Today and yesterday, Sept. 13-14, are special days for many Christians, marking the dedication of the Church of the Holy Sepulchre and the Feast of the Exultation of the Lifegiving Cross.
Roman Emperor Constantine the Great, after his conversion to Christianity, sent his mother, Queen Helena, to the Holy Land to find and consecrate the birthplace of Jesus, the site of his preaching on the Mount of Olives, and the place of his crucifixion and of his tomb.
According to legends that spread widely throughout Western Europe, the True Cross was discovered in 326 by Saint Helena during a pilgrimage she made to Jerusalem.
The Church of the Holy Sepulchre was then built at the site of the discovery, by order of Helena and Constantine.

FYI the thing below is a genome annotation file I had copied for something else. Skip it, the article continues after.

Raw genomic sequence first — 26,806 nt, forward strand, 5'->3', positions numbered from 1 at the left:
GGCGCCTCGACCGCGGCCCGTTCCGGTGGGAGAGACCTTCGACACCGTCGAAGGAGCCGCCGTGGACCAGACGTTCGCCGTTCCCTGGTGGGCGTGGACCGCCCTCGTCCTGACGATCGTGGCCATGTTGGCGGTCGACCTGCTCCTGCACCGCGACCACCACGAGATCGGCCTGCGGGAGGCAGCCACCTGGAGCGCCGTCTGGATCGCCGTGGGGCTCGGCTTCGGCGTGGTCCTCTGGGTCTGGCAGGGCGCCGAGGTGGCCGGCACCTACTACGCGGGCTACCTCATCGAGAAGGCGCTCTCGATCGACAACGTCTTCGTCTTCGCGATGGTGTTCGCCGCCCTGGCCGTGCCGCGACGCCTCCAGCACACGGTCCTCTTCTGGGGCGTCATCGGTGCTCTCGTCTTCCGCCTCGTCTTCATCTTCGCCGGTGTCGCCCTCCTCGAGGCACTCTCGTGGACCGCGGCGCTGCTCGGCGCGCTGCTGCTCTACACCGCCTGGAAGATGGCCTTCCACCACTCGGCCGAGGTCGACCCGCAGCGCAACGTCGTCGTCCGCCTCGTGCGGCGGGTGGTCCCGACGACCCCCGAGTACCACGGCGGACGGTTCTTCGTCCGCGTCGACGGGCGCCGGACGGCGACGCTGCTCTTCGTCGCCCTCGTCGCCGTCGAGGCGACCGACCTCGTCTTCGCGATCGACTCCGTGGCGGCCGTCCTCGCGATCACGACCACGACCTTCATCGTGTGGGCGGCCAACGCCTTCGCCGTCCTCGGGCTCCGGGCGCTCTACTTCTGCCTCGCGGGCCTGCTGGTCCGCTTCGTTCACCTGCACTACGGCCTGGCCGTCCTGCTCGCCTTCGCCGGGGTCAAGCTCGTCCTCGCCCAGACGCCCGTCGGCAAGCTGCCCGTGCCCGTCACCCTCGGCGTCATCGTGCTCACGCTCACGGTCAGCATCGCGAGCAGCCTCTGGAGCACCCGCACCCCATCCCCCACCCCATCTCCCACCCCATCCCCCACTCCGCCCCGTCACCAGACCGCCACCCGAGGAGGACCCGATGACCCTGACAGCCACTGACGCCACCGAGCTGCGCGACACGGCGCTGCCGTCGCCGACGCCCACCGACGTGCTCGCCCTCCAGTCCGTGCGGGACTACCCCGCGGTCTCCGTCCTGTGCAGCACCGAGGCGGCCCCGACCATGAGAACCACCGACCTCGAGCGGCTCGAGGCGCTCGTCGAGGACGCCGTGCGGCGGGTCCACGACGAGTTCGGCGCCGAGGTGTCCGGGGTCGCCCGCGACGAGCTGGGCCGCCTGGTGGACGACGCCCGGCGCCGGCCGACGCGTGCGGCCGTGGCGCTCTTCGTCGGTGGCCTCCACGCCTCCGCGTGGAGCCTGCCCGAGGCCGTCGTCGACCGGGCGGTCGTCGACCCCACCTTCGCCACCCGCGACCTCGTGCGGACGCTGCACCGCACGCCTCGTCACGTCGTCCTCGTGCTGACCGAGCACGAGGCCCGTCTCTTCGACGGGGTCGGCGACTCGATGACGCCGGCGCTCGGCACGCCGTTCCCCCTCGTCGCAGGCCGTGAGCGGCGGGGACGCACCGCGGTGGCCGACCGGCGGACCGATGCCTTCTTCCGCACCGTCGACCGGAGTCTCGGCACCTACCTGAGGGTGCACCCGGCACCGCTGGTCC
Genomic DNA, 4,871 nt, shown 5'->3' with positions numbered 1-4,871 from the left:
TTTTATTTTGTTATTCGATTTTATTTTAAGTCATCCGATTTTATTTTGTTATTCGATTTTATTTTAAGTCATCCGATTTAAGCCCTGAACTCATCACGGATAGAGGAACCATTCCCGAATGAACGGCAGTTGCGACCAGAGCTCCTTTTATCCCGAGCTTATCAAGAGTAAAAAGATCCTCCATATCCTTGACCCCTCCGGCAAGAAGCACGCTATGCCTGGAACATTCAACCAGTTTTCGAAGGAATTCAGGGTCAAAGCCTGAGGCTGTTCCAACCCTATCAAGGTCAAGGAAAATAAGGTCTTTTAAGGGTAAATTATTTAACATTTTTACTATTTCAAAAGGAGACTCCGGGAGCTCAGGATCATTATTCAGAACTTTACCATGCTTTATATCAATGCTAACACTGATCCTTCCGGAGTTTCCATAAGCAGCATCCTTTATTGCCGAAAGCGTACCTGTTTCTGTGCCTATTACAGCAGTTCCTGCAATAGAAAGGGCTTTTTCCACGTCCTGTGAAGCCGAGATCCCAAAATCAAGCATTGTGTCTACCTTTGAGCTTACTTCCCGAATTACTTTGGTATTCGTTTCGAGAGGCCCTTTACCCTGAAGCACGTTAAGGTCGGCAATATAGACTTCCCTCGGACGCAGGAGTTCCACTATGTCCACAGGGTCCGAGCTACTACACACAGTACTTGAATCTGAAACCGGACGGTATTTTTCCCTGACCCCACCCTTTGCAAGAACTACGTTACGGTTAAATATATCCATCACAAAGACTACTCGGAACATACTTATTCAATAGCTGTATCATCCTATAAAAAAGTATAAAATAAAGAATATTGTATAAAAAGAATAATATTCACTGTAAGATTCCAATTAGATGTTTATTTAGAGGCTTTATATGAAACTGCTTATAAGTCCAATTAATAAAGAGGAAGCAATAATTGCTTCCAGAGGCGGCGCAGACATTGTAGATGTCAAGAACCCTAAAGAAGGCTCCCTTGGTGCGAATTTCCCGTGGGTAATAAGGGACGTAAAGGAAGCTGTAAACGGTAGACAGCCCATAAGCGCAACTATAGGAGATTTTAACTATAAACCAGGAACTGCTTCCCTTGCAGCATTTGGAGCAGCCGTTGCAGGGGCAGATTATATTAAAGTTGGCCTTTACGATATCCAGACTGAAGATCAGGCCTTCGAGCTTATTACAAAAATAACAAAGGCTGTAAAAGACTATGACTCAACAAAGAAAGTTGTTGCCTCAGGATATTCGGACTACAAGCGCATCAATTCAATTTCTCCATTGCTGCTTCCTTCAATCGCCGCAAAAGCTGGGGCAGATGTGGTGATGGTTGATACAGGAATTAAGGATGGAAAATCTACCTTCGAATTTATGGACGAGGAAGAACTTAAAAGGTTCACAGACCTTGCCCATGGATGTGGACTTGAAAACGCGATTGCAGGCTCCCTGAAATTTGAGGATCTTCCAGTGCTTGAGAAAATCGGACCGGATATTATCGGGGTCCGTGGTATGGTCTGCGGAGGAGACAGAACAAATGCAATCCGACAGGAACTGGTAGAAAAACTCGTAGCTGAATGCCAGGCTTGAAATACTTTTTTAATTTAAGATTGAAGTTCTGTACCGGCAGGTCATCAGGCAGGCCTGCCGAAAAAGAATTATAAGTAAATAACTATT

The church was dedicated nine years later, with a portion of the cross placed inside it.
One Christian legend says that Helena came and assembled the Jews of Jerusalem and learned that one of them, a man named Judah, knew where Jesus had been crucified.
He refused to reveal the site so Helena had him imprisoned and threatened to starve him to death.
After a week the frightened and exhausted Judah agreed to take her to the site.
When she excavated, she found the three crosses of Golgotha.
Today, if you enter the Church of the Holy Sepulchre and go down a big staircase, you come to the Chapel of St. Helena, owned by the Armenians.
Descend more steps and you will stand in the dark altar (seen in my photo above) features a life-sized bronze statue of St. Helena holding a cross.